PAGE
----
- Make sure all operating system and anti-malware software is current. If you haven't installed an anti-malware client for your phone, do so.
- Install device finder software, such as Computrace (for laptops) or Lookout (for tablets and phones).
- Use VPN to connect to Brown's network when away from it. CIS offers both a web and client versions. If you haven't used VPN before, test it before leaving.
- Make sure you have contact information for your local IT support professional and the Help Desk before you leave (firstname.lastname@example.org, 863-4357).
Check out Prepare Your Laptop for Traveling for more tips.
Many faculty and staff in Brown departments currently use Department File Services to share files with others in their departments and back up files (instead of keeping them on local hard drives, which can lead to data loss). Over the next month, CIS will be upgrading the technology behind Department File Services to provide an improved experience, reliability, and more space.
What to expect
Before and after the migration, you will receive an email from your departmental computing representative (ITSC or DCC) with the date of the migration and instructions for accessing your Departmental File Services after the migration. File shares will be unavailable from midnight until approximately 8AM on the day of your migration, so you should save and close all open shared files before the migration begins.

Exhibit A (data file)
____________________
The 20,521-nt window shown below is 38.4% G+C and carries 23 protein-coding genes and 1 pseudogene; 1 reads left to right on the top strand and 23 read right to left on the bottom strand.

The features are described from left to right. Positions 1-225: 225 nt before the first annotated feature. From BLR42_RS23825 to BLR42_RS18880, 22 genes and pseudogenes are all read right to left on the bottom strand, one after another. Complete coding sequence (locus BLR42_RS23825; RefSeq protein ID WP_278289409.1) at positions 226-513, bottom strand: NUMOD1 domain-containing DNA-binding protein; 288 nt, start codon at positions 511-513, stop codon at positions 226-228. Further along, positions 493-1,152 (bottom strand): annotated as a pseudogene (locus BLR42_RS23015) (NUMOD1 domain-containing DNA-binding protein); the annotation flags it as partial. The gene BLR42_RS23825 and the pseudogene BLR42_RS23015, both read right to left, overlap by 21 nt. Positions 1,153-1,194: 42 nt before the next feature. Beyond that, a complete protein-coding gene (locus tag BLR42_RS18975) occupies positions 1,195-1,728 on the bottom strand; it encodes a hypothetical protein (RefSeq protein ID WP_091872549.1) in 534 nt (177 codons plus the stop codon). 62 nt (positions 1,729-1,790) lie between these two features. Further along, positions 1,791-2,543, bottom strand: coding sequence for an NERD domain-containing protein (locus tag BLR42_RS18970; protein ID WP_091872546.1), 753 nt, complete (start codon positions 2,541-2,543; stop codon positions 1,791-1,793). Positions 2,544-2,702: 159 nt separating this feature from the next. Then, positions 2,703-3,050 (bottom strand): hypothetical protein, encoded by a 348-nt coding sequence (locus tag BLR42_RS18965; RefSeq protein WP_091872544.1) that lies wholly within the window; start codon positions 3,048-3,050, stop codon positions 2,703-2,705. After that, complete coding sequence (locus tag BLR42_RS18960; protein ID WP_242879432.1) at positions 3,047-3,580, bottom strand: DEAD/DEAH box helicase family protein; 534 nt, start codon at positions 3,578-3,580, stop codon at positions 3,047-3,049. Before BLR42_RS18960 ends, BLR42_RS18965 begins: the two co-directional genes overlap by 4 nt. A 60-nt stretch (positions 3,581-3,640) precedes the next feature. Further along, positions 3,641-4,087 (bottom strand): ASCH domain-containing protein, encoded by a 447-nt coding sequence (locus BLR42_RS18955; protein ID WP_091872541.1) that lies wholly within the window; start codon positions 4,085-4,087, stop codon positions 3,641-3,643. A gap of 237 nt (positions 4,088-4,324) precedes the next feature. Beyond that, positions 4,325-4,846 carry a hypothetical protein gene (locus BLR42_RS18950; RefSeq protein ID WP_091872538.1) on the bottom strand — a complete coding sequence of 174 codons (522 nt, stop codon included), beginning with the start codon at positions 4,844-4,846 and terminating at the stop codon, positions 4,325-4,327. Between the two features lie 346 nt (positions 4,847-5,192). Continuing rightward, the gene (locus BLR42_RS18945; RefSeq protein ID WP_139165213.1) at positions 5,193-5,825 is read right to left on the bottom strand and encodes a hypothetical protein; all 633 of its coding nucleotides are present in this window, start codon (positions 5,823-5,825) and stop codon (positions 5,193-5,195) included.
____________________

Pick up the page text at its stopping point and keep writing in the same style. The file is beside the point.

Accessing shared drives after migration
Most Windows users with Brown-owned computers will not need to take action; the shared S: and U: drives on your computers will automatically be mapped to the new location the first time you restart your computer after the migration. If you connected manually and the change doesn't happen automatically, see Connecting to Departmental File Services on Windows.
Since Mac users connect manually, they will need to use updated addresses to connect to shared drives. These updated addresses start with smb:// files.brown.edu/dfs/. For full instructions, see Connecting to Departmental File Services on a Mac.
Though the permissions of files will not change, please note that people will now only be able to view files they can access. This should reduce confusion.
Restoring backed-up copies of DFS files
You will have access to snapshots/backups of your files; hourly backups can be accessed for 48 hours, daily backups are kept for 6 weeks, and monthly backups are kept for 6 months. For instructions, see the following articles:
- Restore a File from Department File Services in Windows
- Restore a File from Department File Services on a Mac
During another upcoming project, we will be able to redirect Windows users’ My Documents and Desktop folders to this storage, making it even easier for Brown to prevent data loss while still being able to work on files offline.